To date, more than 430 pathogenic variants in the above 13 candidate genes have been reported in human NCLs, and most have been registered in the NCL Mutation Database (http://www.ucl.ac.uk/ncl/) [6]. Seventy-four patients were attributed to pathogenic variants in the CLN8 gene (OMIM #607837). Sporadic NCL patients have been occasionally reported in Chinese [79], however, the variant spectrum in Chinese NCL patients is still unknown. In addition, variants in CLN8 have not been identified in Chinese NCL patients. Here we reported our diagnostic experience of a Chinese boy presenting typical clinical manifestation of NCL. We identified two novel pathogenic variants in CLN8 using targeted next-generation sequencing and completed genetic diagnosis for this patient in a very short turn-around time. To the best of our knowledge, this is the first reported NCL patient due to CLN8 variants in China. Our report demonstrates the absolute diagnosis advantage of high-throughput genomic sequencing for pediatric neurodegenerative disease with high phenotypic and genetic heterogeneity, making patients move to the precise genotyping.

Case presentation

Clinical information

The study was approved by the ethics committee of Capital Institute of Pediatrics. Written informed consent was obtained from the patient’s parents for the publication of this report and any accompanying images. The patient was a Chinese boy aged 8 years and 8 months. He was born in a non-consanguineous family, with normal pregnancy and perinatal history. No family history of epilepsy was recorded. He had one healthy older sister.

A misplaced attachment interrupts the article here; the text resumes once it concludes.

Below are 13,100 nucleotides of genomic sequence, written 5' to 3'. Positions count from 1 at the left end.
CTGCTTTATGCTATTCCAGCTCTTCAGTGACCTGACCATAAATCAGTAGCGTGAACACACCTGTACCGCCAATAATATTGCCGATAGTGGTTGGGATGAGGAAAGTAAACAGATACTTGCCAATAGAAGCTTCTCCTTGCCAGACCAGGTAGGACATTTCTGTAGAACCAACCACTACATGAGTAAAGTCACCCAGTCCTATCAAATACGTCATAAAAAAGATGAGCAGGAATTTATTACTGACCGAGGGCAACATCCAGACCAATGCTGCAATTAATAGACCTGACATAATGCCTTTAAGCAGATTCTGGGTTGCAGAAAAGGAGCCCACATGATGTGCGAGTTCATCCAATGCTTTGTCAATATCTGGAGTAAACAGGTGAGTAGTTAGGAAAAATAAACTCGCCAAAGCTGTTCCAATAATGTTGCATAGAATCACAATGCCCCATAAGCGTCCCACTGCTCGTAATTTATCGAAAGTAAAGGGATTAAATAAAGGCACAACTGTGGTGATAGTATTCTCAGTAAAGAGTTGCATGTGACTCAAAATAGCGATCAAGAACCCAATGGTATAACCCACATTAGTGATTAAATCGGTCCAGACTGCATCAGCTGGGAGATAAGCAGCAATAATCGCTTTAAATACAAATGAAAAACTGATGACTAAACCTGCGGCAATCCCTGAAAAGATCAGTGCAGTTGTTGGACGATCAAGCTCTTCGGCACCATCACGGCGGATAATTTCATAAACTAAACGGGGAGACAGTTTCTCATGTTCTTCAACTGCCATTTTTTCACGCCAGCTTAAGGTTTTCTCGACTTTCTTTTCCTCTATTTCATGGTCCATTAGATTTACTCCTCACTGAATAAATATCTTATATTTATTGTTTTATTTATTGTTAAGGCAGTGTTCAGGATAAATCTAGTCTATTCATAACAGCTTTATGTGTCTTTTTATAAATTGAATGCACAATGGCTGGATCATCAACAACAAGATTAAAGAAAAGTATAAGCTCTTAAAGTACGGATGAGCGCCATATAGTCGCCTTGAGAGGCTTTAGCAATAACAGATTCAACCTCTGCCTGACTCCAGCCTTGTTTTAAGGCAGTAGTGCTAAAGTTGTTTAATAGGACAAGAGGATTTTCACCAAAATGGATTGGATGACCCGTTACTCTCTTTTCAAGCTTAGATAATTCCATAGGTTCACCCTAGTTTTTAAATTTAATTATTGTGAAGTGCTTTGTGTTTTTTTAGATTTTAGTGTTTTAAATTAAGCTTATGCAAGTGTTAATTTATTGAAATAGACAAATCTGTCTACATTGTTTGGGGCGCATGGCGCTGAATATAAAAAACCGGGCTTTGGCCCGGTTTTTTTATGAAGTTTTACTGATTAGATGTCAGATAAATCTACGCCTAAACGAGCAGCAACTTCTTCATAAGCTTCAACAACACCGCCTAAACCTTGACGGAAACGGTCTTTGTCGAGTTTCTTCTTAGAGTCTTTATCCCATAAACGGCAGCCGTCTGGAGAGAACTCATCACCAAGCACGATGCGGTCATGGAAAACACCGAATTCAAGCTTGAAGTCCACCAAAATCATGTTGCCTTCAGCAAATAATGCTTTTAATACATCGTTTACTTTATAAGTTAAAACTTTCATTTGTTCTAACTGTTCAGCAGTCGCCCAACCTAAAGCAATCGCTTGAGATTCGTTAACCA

This boy developed seizures at the age of 4 years, which was relieved after treatment with Levetiracetam. He initially had normal social and language development, but showed motor regression after seizure attacks, such as unsteady gait and tiptoeing. At the age of seven, a progressive regression in cognitive skills, language and motor abilities was noticed by the parents. The boy began producing unintelligible words and finally developed to autism-like symptoms (no language communication with family members). Since then, his seizures cannot be controlled by multi-antiepileptic drugs, including Levetiracetam, sodium valproate, Oxcarbazepine and Clonazepam.

The patient experienced progressive visual loss since the age of seven. He was completely bed-bound with very poor vision and uncontrolled seizure at the age of eight and a half. Gradually, he became unable to perform activities without assistance. Due to the progressive dysphagia, a semi-liquid diet was arranged for him. Brain MRI showed diffuse cerebral and cerebellar atrophy (Fig. 1a, b), and the electroencephalogram revealed irregular and slow background activity and a high incidence of generalized sequences of atypical spike-wave discharges. Based on the neurological symptoms and brain radiological features, this patient was clinically suspected to be NCL.
Fig. 1

T1-weighted MRI images for the patient showed cerebral (a) and cerebellar (b) atrophy

Targeted panel sequencing and data analysis